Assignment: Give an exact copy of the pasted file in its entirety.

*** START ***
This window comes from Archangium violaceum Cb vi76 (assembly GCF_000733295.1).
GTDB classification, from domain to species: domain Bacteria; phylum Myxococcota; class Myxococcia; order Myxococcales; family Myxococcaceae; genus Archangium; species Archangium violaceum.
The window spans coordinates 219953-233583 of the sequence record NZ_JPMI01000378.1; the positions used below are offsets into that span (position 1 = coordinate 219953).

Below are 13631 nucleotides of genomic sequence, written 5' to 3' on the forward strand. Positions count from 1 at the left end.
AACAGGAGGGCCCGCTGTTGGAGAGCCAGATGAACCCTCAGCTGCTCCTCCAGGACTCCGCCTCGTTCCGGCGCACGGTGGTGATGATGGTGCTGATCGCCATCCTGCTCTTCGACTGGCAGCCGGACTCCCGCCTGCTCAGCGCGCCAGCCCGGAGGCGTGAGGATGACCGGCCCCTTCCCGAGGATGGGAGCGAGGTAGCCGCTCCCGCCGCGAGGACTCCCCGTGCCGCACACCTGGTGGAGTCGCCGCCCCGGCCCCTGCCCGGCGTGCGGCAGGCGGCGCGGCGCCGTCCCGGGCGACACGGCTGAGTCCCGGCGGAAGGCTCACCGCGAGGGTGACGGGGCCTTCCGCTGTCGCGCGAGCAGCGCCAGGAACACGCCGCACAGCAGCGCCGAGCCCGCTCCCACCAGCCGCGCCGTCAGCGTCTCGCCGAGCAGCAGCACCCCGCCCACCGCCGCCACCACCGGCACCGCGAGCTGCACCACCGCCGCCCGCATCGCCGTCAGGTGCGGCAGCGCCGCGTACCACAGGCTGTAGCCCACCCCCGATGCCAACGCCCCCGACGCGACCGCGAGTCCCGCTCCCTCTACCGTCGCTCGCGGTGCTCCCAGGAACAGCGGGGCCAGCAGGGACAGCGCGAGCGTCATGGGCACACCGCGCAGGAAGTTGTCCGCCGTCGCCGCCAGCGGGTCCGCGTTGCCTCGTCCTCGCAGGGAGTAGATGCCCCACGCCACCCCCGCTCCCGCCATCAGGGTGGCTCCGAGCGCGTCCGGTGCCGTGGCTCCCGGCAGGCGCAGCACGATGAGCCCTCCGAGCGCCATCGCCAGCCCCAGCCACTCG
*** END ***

This window comes from Archangium violaceum Cb vi76 (assembly GCF_000733295.1).
GTDB classification, from domain to species: domain Bacteria; phylum Myxococcota; class Myxococcia; order Myxococcales; family Myxococcaceae; genus Archangium; species Archangium violaceum.
The window spans coordinates 219953-233583 of the sequence record NZ_JPMI01000378.1; the positions used below are offsets into that span (position 1 = coordinate 219953).

Below are 13631 nucleotides of genomic sequence, written 5' to 3' on the forward strand. Positions count from 1 at the left end.
AACAGGAGGGCCCGCTGTTGGAGAGCCAGATGAACCCTCAGCTGCTCCTCCAGGACTCCGCCTCGTTCCGGCGCACGGTGGTGATGATGGTGCTGATCGCCATCCTGCTCTTCGACTGGCAGCCGGACTCCCGCCTGCTCAGCGCGCCAGCCCGGAGGCGTGAGGATGACCGGCCCCTTCCCGAGGATGGGAGCGAGGTAGCCGCTCCCGCCGCGAGGACTCCCCGTGCCGCACACCTGGTGGAGTCGCCGCCCCGGCCCCTGCCCGGCGTGCGGCAGGCGGCGCGGCGCCGTCCCGGGCGACACGGCTGAGTCCCGGCGGAAGGCTCACCGCGAGGGTGACGGGGCCTTCCGCTGTCGCGCGAGCAGCGCCAGGAACACGCCGCACAGCAGCGCCGAGCCCGCTCCCACCAGCCGCGCCGTCAGCGTCTCGCCGAGCAGCAGCACCCCGCCCACCGCCGCCACCACCGGCACCGCGAGCTGCACCACCGCCGCCCGCATCGCCGTCAGGTGCGGCAGCGCCGCGTACCACAGGCTGTAGCCCACCCCCGATGCCAACGCCCCCGACGCGACCGCGAGTCCCGCTCCCTCTACCGTCGCTCGCGGTGCTCCCAGGAACAGCGGGGCCAGCAGGGACAGCGCGAGCGTCATGGGCACACCGCGCAGGAAGTTGTCCGCCGTCGCCGCCAGCGGGTCCGCGTTGCCTCGTCCTCGCAGGGAGTAGATGCCCCACGCCACCCCCGCTCCCGCCATCAGGGTGGCTCCGAGCGCGTCCGGTGCCGTGGCTCCCGGCAGGCGCAGCACGATGAGCCCTCCGAGCGCCATCGCCAGCCCCAGCCACTCG